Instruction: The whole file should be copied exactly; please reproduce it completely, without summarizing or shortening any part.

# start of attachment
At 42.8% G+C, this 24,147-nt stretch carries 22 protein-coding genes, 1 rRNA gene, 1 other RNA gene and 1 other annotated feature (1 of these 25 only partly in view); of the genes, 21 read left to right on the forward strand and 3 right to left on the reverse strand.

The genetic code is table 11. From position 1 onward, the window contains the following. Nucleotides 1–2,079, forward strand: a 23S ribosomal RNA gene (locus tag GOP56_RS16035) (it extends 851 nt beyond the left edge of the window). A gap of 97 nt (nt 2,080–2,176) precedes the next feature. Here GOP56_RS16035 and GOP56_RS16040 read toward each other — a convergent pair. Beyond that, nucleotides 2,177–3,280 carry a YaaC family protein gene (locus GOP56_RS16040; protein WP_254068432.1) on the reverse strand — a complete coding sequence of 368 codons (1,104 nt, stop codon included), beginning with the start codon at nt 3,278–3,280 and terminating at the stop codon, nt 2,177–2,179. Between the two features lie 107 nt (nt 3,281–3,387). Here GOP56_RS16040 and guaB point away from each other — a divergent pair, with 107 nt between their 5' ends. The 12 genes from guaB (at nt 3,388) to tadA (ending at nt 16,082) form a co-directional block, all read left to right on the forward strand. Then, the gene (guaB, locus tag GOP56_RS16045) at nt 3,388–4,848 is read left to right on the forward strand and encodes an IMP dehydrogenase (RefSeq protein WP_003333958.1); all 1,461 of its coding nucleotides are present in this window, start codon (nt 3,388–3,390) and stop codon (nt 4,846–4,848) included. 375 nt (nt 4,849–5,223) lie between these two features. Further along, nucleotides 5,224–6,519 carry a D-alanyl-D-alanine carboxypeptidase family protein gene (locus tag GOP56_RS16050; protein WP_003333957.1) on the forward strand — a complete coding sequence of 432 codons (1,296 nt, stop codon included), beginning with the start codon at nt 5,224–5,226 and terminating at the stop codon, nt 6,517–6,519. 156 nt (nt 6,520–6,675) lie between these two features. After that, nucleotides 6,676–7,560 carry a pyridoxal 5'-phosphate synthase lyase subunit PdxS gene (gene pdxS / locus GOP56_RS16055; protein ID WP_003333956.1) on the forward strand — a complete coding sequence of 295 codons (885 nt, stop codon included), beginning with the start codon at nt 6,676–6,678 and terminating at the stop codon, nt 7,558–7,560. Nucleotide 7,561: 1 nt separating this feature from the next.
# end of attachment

At 42.8% G+C, this 24,147-nt stretch carries 22 protein-coding genes, 1 rRNA gene, 1 other RNA gene and 1 other annotated feature (1 of these 25 only partly in view); of the genes, 21 read left to right on the forward strand and 3 right to left on the reverse strand.

The genetic code is table 11. From position 1 onward, the window contains the following. Nucleotides 1–2,079, forward strand: a 23S ribosomal RNA gene (locus tag GOP56_RS16035) (it extends 851 nt beyond the left edge of the window). A gap of 97 nt (nt 2,080–2,176) precedes the next feature. Here GOP56_RS16035 and GOP56_RS16040 read toward each other — a convergent pair. Beyond that, nucleotides 2,177–3,280 carry a YaaC family protein gene (locus GOP56_RS16040; protein WP_254068432.1) on the reverse strand — a complete coding sequence of 368 codons (1,104 nt, stop codon included), beginning with the start codon at nt 3,278–3,280 and terminating at the stop codon, nt 2,177–2,179. Between the two features lie 107 nt (nt 3,281–3,387). Here GOP56_RS16040 and guaB point away from each other — a divergent pair, with 107 nt between their 5' ends. The 12 genes from guaB (at nt 3,388) to tadA (ending at nt 16,082) form a co-directional block, all read left to right on the forward strand. Then, the gene (guaB, locus tag GOP56_RS16045) at nt 3,388–4,848 is read left to right on the forward strand and encodes an IMP dehydrogenase (RefSeq protein WP_003333958.1); all 1,461 of its coding nucleotides are present in this window, start codon (nt 3,388–3,390) and stop codon (nt 4,846–4,848) included. 375 nt (nt 4,849–5,223) lie between these two features. Further along, nucleotides 5,224–6,519 carry a D-alanyl-D-alanine carboxypeptidase family protein gene (locus tag GOP56_RS16050; protein WP_003333957.1) on the forward strand — a complete coding sequence of 432 codons (1,296 nt, stop codon included), beginning with the start codon at nt 5,224–5,226 and terminating at the stop codon, nt 6,517–6,519. 156 nt (nt 6,520–6,675) lie between these two features. After that, nucleotides 6,676–7,560 carry a pyridoxal 5'-phosphate synthase lyase subunit PdxS gene (gene pdxS / locus GOP56_RS16055; protein ID WP_003333956.1) on the forward strand — a complete coding sequence of 295 codons (885 nt, stop codon included), beginning with the start codon at nt 6,676–6,678 and terminating at the stop codon, nt 7,558–7,560. Nucleotide 7,561: 1 nt separating this feature from the next.